Field experiment shows benefits of online job search assistance
In a new IZA Discussion Paper, Guglielmo Briscese, Giulio Zanella, and Nicky Quinn report the results of a field experiment where they tested the effect of complementing offline assistance with a website that provided an editable resume and cover letter templates, as well as tips on how to look and apply for a job. The researchers randomized exposure to the website among about 2,700 job seekers.
They find that the intervention increased the rate of job seekers who found their own employment (i.e. not through a vacancy that was secured by an employment agency), particularly among those aged 35-50 (up to 8 percentage points), with larger effects for women within this age group (up to 10 percentage points).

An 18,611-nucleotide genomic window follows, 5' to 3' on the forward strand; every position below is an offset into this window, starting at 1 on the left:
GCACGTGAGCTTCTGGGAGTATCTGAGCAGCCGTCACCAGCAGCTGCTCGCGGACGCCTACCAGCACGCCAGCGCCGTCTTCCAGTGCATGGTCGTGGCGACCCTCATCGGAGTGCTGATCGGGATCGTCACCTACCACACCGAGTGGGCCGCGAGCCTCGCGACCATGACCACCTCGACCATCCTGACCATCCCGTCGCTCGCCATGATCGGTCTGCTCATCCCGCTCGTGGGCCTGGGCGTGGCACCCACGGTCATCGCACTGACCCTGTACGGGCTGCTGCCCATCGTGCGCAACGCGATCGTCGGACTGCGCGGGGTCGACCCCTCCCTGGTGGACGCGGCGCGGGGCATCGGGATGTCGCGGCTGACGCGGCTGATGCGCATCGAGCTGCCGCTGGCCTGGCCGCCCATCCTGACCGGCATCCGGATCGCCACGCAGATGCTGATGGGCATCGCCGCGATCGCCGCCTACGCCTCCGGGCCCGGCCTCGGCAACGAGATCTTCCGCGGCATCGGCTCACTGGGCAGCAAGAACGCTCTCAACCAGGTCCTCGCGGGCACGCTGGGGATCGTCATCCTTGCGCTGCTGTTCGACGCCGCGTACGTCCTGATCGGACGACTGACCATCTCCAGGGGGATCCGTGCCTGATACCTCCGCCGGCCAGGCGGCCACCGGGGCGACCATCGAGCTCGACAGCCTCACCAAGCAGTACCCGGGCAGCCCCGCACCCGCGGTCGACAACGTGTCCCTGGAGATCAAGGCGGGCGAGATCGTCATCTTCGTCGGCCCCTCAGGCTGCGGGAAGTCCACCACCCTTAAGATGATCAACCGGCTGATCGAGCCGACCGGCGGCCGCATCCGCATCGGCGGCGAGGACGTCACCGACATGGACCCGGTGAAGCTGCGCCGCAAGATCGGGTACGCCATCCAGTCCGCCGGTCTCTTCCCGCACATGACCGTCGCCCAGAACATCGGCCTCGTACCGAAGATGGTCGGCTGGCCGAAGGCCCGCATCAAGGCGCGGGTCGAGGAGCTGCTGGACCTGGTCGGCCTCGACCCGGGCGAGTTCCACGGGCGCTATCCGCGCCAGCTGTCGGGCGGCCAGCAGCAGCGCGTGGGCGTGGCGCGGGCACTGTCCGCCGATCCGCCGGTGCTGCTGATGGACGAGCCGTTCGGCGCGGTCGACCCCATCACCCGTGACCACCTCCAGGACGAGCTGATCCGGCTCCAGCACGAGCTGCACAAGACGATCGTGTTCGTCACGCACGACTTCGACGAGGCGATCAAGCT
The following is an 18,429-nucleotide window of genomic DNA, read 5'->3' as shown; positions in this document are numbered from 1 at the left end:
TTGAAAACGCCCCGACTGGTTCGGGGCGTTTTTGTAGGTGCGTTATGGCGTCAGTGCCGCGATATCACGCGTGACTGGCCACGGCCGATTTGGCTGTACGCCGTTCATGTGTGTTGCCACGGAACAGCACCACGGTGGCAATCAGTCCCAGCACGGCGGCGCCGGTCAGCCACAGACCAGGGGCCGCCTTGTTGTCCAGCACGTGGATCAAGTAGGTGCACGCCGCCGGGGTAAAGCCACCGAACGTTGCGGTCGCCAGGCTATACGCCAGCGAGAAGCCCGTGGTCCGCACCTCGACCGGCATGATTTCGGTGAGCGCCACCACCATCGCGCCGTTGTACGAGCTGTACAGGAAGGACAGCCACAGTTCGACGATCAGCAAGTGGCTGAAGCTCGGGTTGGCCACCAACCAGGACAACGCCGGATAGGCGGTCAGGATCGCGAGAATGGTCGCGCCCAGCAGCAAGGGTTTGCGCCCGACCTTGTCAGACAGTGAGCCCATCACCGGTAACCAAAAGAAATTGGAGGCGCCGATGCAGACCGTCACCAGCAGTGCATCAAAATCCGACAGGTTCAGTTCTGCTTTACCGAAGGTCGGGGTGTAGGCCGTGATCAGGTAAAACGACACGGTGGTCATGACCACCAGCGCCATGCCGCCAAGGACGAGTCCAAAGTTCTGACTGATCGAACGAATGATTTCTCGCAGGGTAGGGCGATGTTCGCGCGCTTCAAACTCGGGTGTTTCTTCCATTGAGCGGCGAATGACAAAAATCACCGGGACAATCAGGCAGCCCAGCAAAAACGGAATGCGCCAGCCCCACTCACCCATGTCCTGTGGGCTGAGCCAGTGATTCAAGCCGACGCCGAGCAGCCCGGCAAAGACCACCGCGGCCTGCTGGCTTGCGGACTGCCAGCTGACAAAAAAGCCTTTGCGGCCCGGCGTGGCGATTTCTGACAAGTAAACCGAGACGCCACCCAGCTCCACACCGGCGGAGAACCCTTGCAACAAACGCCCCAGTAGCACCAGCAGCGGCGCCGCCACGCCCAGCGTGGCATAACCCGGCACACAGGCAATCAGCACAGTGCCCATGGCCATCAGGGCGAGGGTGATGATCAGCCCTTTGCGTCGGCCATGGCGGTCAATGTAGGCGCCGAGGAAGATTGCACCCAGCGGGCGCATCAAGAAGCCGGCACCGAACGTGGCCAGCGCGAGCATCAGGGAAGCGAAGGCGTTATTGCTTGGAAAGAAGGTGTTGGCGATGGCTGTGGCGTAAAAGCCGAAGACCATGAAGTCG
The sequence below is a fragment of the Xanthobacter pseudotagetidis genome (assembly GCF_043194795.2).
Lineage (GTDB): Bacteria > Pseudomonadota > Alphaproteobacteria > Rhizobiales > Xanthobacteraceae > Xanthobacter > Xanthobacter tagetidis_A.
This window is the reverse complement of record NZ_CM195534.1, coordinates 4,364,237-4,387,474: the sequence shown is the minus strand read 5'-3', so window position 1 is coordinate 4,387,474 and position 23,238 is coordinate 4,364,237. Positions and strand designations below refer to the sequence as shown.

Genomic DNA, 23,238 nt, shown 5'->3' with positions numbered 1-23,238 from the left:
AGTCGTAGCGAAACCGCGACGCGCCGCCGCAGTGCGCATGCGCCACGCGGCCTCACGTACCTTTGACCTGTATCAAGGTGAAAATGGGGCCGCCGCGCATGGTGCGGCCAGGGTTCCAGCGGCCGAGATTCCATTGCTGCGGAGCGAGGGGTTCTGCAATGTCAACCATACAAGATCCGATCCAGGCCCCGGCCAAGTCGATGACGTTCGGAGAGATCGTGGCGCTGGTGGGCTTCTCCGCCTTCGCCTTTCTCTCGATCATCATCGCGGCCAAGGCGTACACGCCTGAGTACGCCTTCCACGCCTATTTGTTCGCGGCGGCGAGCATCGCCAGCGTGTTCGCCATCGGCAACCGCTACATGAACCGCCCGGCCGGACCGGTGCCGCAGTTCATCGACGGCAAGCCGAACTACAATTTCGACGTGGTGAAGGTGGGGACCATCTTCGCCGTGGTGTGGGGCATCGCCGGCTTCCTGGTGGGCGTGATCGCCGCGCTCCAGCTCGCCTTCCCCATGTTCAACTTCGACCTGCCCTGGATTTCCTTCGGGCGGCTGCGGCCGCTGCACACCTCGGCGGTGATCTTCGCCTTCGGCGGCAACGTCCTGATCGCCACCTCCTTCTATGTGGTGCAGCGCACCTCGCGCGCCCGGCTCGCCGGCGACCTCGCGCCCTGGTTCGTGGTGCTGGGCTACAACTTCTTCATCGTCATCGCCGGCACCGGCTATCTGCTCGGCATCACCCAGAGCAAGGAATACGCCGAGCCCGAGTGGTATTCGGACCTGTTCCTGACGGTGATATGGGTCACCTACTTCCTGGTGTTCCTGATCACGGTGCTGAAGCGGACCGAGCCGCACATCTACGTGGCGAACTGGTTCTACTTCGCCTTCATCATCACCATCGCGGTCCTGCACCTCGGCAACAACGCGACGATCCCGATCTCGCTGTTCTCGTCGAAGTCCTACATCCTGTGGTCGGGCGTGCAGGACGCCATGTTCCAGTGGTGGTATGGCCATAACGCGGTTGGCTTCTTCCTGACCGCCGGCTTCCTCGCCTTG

The job retention rates were higher compared to the control group, suggesting that the quality of job matches improved, too. But the study also shows that not everyone is ready for a sudden transition to the online world. Older and less tech-savvy job seekers might face a double barrier in shifting to an online labor market and could thus be at greater risk of displacement.
COVID-19 is imposing a fast adjustment. As a vaccine, most likely, won’t be available until late next year, many industries will be disrupted and millions of workers displaced. It would be a shame, the authors argue, to let such serious crisis go to waste and miss the opportunity to radically improve employment assistance programs.
Chosen excerpts by Job Market Monitor. Read the whole story @ Helping job seekers online
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